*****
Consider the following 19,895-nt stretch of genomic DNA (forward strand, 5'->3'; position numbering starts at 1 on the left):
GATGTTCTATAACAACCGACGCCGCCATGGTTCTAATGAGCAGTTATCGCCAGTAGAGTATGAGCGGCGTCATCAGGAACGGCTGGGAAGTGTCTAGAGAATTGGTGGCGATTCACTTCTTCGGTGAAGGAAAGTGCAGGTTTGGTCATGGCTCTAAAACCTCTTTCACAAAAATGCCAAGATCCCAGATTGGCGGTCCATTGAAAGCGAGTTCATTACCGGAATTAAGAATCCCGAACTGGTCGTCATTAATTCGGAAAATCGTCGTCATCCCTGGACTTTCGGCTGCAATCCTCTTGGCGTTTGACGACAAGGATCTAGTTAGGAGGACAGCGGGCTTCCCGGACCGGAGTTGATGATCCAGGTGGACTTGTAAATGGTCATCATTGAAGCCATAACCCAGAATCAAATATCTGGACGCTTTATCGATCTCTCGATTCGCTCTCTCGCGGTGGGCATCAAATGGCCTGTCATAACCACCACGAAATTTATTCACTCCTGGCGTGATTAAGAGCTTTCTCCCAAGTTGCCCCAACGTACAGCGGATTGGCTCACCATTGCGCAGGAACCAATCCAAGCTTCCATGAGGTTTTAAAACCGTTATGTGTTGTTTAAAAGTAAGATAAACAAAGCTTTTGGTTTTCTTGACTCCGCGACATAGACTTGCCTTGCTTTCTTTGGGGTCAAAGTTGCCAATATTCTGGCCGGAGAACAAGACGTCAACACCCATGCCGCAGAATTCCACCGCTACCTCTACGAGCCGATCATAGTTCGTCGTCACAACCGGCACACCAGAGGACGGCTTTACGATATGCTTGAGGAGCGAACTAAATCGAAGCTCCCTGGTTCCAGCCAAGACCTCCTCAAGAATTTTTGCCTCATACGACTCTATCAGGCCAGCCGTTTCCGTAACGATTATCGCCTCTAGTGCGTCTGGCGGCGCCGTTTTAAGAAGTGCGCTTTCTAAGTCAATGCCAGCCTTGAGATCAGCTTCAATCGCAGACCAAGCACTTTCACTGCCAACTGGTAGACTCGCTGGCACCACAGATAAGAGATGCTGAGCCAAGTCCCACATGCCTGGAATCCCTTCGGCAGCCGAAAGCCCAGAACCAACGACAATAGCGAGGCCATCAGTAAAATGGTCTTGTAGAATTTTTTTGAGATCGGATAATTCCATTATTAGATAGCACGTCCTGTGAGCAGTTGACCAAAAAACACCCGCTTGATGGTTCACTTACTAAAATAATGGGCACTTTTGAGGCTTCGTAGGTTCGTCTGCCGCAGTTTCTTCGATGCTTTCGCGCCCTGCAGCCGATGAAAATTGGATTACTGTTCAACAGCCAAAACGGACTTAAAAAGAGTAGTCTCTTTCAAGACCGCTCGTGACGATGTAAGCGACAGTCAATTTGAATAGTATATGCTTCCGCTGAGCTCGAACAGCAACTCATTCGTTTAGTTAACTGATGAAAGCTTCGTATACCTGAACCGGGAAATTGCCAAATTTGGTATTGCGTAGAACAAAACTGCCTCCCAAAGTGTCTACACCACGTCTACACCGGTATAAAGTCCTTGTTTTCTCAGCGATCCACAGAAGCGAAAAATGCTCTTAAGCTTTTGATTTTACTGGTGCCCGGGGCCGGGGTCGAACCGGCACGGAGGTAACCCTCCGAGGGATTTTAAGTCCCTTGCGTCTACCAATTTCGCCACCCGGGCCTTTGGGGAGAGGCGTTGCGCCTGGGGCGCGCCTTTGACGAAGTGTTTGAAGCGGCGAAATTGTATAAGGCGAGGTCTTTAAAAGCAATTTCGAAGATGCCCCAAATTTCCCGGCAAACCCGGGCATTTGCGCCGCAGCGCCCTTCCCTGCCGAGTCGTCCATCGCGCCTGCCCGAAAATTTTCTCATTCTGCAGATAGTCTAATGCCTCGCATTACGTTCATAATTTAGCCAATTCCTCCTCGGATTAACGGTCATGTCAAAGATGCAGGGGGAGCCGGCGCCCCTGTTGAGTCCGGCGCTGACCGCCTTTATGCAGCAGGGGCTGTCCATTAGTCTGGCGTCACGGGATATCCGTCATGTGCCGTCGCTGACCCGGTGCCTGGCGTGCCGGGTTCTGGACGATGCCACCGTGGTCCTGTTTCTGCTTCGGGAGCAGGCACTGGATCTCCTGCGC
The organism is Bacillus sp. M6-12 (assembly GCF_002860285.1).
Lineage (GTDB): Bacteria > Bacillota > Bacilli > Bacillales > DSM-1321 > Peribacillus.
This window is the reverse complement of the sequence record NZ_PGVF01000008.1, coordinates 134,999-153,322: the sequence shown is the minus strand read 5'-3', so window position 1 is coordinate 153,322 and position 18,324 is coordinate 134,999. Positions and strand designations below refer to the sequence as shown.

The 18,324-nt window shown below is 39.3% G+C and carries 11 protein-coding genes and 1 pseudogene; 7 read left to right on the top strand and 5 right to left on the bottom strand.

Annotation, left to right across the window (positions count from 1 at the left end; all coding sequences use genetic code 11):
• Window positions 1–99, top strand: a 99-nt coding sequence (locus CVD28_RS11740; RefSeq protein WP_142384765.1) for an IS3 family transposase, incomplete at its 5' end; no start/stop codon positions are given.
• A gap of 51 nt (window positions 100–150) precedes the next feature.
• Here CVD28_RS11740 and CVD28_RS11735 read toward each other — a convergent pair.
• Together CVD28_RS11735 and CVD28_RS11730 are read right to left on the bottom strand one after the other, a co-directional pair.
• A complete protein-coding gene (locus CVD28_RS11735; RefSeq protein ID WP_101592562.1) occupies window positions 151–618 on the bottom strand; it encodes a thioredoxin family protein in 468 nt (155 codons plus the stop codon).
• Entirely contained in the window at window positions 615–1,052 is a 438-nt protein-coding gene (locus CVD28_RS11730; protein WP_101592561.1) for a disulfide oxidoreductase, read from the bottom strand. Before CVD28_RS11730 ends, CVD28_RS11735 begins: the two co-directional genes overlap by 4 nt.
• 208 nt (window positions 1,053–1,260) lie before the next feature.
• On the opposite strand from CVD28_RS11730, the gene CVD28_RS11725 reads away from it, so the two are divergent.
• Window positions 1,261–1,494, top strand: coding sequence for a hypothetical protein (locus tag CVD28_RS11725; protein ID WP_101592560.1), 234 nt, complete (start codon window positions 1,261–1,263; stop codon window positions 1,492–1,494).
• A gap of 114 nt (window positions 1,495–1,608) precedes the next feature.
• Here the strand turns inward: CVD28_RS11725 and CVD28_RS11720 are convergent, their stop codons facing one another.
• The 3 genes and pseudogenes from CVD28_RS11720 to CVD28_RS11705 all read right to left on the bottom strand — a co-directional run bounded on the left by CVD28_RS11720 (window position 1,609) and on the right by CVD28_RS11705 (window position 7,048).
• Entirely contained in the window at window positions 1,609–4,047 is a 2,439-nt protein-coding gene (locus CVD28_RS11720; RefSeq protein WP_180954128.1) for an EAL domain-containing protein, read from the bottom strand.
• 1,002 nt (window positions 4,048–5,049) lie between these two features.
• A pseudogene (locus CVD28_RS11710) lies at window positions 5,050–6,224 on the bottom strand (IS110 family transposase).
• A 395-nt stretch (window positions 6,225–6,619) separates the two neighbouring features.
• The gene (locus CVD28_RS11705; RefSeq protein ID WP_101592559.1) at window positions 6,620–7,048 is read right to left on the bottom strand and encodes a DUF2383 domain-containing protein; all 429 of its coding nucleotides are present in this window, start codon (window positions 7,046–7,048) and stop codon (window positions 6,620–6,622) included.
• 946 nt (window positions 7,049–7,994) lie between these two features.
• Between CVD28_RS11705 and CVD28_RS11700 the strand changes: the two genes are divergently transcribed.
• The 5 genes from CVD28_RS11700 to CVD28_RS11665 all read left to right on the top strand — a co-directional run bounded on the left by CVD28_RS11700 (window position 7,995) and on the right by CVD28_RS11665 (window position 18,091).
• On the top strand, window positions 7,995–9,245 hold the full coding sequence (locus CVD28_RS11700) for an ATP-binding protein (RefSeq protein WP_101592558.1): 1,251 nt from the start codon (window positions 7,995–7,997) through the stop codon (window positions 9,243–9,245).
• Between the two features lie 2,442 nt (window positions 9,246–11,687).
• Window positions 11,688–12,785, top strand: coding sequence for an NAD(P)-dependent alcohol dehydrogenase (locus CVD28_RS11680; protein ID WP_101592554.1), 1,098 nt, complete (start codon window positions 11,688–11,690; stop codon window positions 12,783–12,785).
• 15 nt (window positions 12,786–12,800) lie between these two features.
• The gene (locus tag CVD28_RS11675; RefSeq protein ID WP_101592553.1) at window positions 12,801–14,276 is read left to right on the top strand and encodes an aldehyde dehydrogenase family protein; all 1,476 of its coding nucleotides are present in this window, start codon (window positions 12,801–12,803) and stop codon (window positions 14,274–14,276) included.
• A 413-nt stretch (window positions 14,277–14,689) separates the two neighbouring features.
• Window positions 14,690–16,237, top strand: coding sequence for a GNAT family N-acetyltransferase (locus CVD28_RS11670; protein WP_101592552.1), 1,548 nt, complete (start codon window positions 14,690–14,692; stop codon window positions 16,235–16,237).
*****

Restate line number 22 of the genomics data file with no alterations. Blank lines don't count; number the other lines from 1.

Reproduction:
• A pseudogene (locus CVD28_RS11710) lies at window positions 5,050–6,224 on the bottom strand (IS110 family transposase).